Recently, I attended an ATD Charlotte meeting featuring Damian Johnson, founder of Mandeville Ingleside Consulting, as the speaker. As someone who has spent the better part of my career identifying, assessing, and coaching for potential, I was excited to hear his take on “Creating a Growth Environment.” To date, my research and experience has been looking for signs of potential in people at all points of their career and helping them to leverage that potential to the best of their abilities. My focus has been on the individual – helping them to recognize their blind spots, capitalize on their strengths, and develop a plan for growth that is both challenging and rewarding. Mr. Johnson brought to light something that in psychology we are taught from the very beginning, environment matters.

Mr. Johnson spoke about how the individual can foster their own growth and development by seeking out the right environment. The burden is on both the individual, to seek an environment that is conducive to building potential, as well as the organization and manager, to ensure that they are providing an environment that brings out the best in their employees.  The best leaders will create a culture that is positive and affirming and that also stretches individuals. Have you ever worked for someone who pushes you, believes in you, and challenges you to be better? If so, then you have experienced the value of a growth environment.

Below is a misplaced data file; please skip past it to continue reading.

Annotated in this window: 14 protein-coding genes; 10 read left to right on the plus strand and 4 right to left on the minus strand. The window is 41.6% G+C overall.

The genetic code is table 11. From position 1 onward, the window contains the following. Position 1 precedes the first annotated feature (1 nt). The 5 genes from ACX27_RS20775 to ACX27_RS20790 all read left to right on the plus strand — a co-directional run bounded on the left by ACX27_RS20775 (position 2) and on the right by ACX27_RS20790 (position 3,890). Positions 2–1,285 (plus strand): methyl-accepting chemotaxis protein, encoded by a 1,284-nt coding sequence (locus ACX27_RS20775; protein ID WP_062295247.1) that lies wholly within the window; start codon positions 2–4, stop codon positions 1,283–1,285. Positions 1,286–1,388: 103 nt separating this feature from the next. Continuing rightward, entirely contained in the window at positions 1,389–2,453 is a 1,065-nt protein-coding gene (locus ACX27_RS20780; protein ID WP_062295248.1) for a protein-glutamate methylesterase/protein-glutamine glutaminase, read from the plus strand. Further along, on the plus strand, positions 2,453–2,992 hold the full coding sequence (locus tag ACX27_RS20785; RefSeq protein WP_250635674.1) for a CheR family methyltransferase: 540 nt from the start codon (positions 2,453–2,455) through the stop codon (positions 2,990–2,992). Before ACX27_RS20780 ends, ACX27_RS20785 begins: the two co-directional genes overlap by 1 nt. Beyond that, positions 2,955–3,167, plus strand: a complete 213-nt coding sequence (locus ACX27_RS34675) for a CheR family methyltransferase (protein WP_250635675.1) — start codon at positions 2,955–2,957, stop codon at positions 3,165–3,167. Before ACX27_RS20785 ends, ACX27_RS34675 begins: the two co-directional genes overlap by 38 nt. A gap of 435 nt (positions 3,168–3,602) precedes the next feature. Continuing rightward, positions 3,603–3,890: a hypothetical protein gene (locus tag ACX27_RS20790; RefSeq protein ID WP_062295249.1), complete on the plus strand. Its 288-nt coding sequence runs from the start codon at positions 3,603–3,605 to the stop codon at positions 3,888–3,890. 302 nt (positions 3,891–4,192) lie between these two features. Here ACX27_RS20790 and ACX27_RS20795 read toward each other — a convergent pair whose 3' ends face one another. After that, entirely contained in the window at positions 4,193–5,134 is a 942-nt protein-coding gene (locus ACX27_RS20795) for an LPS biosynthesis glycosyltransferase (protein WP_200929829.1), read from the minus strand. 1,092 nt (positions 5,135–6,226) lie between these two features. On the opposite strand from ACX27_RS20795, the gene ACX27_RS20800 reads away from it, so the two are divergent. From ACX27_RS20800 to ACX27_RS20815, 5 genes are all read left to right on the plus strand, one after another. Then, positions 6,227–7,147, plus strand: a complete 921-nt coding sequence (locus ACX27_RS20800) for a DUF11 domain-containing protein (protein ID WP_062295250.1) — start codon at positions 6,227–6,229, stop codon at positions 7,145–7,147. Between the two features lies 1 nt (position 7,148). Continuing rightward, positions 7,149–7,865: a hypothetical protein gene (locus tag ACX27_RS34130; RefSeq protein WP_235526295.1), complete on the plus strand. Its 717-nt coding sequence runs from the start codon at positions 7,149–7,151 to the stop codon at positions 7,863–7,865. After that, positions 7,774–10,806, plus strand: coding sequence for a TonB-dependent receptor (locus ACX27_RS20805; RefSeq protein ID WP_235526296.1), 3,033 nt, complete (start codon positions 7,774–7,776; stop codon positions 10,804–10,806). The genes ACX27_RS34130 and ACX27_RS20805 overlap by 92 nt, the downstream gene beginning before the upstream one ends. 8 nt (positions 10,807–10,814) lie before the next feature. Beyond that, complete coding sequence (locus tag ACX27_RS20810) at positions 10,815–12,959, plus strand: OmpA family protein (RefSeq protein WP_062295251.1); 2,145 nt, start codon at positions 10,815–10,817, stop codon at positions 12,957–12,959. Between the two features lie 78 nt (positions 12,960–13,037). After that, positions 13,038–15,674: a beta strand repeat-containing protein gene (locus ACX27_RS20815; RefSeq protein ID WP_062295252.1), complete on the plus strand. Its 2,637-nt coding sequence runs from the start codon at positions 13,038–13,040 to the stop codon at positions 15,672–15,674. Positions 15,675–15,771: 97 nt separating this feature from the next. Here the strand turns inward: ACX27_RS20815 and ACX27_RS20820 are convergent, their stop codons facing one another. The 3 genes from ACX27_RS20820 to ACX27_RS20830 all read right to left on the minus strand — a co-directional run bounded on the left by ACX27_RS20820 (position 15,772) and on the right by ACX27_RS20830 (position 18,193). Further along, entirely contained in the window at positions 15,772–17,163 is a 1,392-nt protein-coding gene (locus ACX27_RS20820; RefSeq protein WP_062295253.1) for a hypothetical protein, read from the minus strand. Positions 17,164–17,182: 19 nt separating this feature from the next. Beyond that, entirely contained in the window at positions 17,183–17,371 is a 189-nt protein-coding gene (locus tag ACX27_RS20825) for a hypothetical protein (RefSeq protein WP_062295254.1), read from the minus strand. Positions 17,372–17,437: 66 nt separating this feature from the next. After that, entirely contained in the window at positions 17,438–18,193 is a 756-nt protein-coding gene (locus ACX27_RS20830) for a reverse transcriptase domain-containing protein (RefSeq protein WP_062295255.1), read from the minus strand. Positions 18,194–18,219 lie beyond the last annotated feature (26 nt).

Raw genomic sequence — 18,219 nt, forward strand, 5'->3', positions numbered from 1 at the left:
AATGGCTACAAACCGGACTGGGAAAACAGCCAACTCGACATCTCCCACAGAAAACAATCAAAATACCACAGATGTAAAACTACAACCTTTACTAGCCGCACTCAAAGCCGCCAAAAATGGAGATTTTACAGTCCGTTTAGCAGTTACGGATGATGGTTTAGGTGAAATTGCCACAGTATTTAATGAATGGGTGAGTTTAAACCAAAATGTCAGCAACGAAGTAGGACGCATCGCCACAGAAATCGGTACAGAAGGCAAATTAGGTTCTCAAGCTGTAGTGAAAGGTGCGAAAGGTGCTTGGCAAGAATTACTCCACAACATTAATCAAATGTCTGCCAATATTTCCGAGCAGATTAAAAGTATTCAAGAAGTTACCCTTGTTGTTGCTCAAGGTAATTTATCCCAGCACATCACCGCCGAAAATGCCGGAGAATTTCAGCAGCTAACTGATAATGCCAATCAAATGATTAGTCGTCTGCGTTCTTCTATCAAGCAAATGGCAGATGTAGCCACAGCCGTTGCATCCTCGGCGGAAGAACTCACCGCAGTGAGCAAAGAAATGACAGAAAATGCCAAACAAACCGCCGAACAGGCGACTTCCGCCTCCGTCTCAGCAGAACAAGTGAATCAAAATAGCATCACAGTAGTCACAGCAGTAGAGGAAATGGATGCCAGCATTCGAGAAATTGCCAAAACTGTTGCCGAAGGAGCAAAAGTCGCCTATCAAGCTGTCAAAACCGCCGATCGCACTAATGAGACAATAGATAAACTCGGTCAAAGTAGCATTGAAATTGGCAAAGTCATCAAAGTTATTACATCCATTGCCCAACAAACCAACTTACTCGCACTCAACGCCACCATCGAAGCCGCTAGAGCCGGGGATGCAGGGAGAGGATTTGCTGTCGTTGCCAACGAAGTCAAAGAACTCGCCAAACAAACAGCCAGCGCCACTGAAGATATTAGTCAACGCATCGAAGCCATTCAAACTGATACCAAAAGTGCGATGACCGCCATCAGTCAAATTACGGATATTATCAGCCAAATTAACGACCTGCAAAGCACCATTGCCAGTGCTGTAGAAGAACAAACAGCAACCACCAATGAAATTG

Does this growth always have to happen in an office environment? It is easy to get caught up in the day to day, managing issues as they come across your desk or in your inbox. One of Mr. Johnson’s eight signs of a growth environment is one that takes you outside of your comfort zone. He says that being out of your comfort zone is necessary to have breakthroughs and inspire others to have breakthroughs. As he put it, “All growth happens when you are outside of your comfort zone.” There are many ways for this to happen. A leader may ask you to take on a stretch assignment, present to a group, or engage with more senior leaders on a project, etc. Or, as Mr. Johnson says, the burden may be on the individual to seek out those opportunities for themselves.  

Outdoor experiential education has long been a valued resource for corporate groups to get employees out of their comfort zone for training leaders or bringing teams together. Getting away from the daily grind and doing something totally different creates those breakthroughs and “a-ha” moments that can be brought back to the office. These experiences can be extremely valuable for the individual’s personal growth as well. After all, as Damian Johnson emphasized, environment matters for developing and growing a person’s potential. This can explain a growing trend in leadership and career development. More and more people are seeking personal growth opportunities outside the office. From adventure travel to wilderness survival experiences, people are finding new and different ways to get out of their comfort zone. What better way to invest in your own potential than to challenge yourself and experience the breakthroughs that outdoor adventure can offer?

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